Leandro AMORIM v. Eric HOLDER, Jr., No. 13 60532 (unpub) (5th Cir. 7-23-2014) no jurisdiction on this discretionary denial
IN THE UNITED STATES COURT OF APPEALS
FOR THE FIFTH CIRCUIT
LEANDRO SANTOS AMORIM,
ERIC H. HOLDER, JR., U.S. ATTORNEY GENERAL,
Petition for Review of an Order of the
Board of Immigration Appeals
BIA No. A095 327 585
Before HIGGINBOTHAM, DENNIS, and GRAVES, Circuit Judges.
Leandro Santos Amorim, a native and citizen of Brazil, has filed a
petition for review of the Board of Immigration Appeals’s (BIA) denial of his
motion for reconsideration of its decision affirming the immigration judge’s (IJ)
discretionary denial of his application for a waiver under § 237(a)(1)(H) of the
Immigration and Nationality Act (INA).
* Pursuant to 5TH CIR. R. 47.5, the court has determined that this opinion should not
be published and is not precedent except under the limited circumstances set forth in 5TH
CIR. R. 47.5.4.
United States Court of Appeals
July 23, 2014
Lyle W. Cayce
Case: 13-60532 Document: 00512708614 Page: 1 Date Filed: 07/23/2014
Amorim argues that in denying the motion for reconsideration, the BIA
failed to consider several errors committed by the IJ and failed to provide
sufficient reasons for its denial of the motion. The respondent argues that the
court lacks jurisdiction to review the denial of the motion to reconsider the
BIA’s discretionary denial of Amorim’s waiver application.
Pursuant to 8 U.S.C. § 1252(a)(2)(D), this court lacks jurisdiction to
review the discretionary grant or denial of relief by the administrative agency
unless the petitioner alleges error that involves constitutional claims or
questions of law. Said v. Gonzales, 488 F.3d 668, 670 (5th Cir. 2007). This
statute extends the jurisdictional limitation to the BIA’s refusal to reopen
based on the same grounds. See Assaad v. Ashcroft, 387 F.3d 471, 474 (5th Cir.
Amorim has failed to make arguments that provide the court with
jurisdiction to review his petition. He failed to demonstrate that the BIA
violated its own regulations and abused its discretion in denying his motion for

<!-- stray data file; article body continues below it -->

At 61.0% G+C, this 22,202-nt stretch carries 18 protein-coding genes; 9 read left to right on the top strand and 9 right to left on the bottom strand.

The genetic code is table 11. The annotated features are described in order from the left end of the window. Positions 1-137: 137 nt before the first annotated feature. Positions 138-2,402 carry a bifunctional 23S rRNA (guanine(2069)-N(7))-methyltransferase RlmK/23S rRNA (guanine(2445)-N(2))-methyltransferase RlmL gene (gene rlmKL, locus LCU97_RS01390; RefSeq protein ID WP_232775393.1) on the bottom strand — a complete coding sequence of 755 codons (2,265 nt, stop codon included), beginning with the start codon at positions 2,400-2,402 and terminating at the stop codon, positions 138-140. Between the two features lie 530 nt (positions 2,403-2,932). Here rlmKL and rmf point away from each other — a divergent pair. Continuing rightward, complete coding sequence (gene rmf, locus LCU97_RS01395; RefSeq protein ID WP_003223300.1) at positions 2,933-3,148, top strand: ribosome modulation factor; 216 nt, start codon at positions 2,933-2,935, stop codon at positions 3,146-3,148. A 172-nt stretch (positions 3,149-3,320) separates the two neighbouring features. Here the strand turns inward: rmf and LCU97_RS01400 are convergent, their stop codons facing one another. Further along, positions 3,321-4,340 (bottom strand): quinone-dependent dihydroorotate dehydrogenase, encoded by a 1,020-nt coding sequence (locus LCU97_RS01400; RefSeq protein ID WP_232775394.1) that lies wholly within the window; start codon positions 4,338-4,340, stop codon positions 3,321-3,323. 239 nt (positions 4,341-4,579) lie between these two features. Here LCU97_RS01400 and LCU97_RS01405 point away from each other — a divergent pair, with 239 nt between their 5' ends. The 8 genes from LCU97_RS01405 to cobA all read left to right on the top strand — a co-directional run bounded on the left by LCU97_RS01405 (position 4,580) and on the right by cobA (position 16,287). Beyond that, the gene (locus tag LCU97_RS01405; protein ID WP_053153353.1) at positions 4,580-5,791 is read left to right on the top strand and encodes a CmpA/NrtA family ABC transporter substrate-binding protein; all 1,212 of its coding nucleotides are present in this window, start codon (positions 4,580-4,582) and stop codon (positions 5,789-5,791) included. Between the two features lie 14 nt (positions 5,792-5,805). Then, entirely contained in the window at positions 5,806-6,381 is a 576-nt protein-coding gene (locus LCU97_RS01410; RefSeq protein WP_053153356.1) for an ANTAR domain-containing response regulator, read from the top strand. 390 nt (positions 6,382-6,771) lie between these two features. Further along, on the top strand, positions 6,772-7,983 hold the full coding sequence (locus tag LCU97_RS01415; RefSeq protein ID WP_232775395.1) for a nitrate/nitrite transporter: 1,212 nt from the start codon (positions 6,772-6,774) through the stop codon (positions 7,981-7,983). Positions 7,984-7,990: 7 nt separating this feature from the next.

reconsideration without a written opinion because he failed to raise any novel
issues or any substantial legal or factual issues that warranted a written
opinion. See 8 C.F.R. § 1003.1(e)(4)(i)(A), (B).
The Supreme Court has recognized that there is no limitation on the
factors that can be considered in granting discretionary relief. INS v. Yueh-
Shaio Yang, 519 U.S. 26, 30 (1996). Amorim did not show that the IJ erred
in relying on the discretionary principles used to weigh the evidence in
In re Mendez-Moralez, 21 I. & N. Dec. 296 (BIA 1996), because those same
principles have been used in the context of granting or denying other
discretionary waivers. See In re Tijam, 22 I. & N. Dec. 408, 412 (BIA 1998).
The IJ is to balance the alien’s undesirability as a permanent resident with the
social and humane considerations present in the case. Id.
Case: 13-60532 Document: 00512708614 Page: 2 Date Filed: 07/23/2014
In Ghassan v. INS, 972 F.2d 631, 635 (5th Cir. 1992), this court
determined that prenuptial knowledge of possible deportation is a factor to be
considered in balancing the positive and adverse equities in the case. Thus,
Amorim’s contention that such factor is relevant only if the knowledge is
gained after a final deportation order is issued is without merit. Thus, the IJ
did not err in determining that Amorim’s wife’s knowledge of the ongoing
removal proceedings diminished the importance of the family factor.
Amorim’s argument that the IJ mischaracterized his testimony
concerning his income tax returns and employment of a CPA as a negative
factor is not supported by the record. When asked about income, both Amorim
and his wife gave information that was inconsistent with the information on
his income tax returns. Further, his disagreement with the interpretation of
the testimony does not raise a constitutional or legal issue. Additionally,
Amorim’s assertion that the IJ placed undue weight on his activities stemming
from his fraudulent marriage is also erroneous because ongoing fraudulent
misrepresentations are a serious adverse factor to be considered in weighing
the equities. See Tijam, 22 I. & N. Dec. at 413.
Last, Amorim’s argument that the BIA failed to provide him with due
process because it failed to consider his arguments in denying the motion for
reconsideration is without merit because the failure to receive discretionary
relief does not amount to the deprivation of a liberty interest protected by the
Due Process Clause. Gomez-Palacios v. Holder, 560 F.3d 354, 361 n.2 (5th Cir.
2009); Assaad, 378 F.3d at 475. Further, the BIA’s decision indicated its
agreement with the IJ’s determination that Amorim’s fraudulent conduct was
inconsistent with the favorable exercise of discretion, which was the relevant
issue in the case.
Case: 13-60532 Document: 00512708614 Page: 3 Date Filed: 07/23/2014
The IJ’s discretionary denial of the waiver in Amorim’s case did not
involve any valid constitutional claims or a substantial legal issue providing
this court with subject matter jurisdiction. Said, 488 F.3d at 670. Because
this court lacks jurisdiction to review the discretionary decision in this case,
this court also lacks jurisdiction to review a denial of a motion to reconsider
such a discretionary decision. Assaad, 378 F.3d at 474-75.
The petition for review is DISMISSED for lack of jurisdiction.
Case: 13-60532 Document: 00512708614 Page: 4 Date Filed: 07/23/2014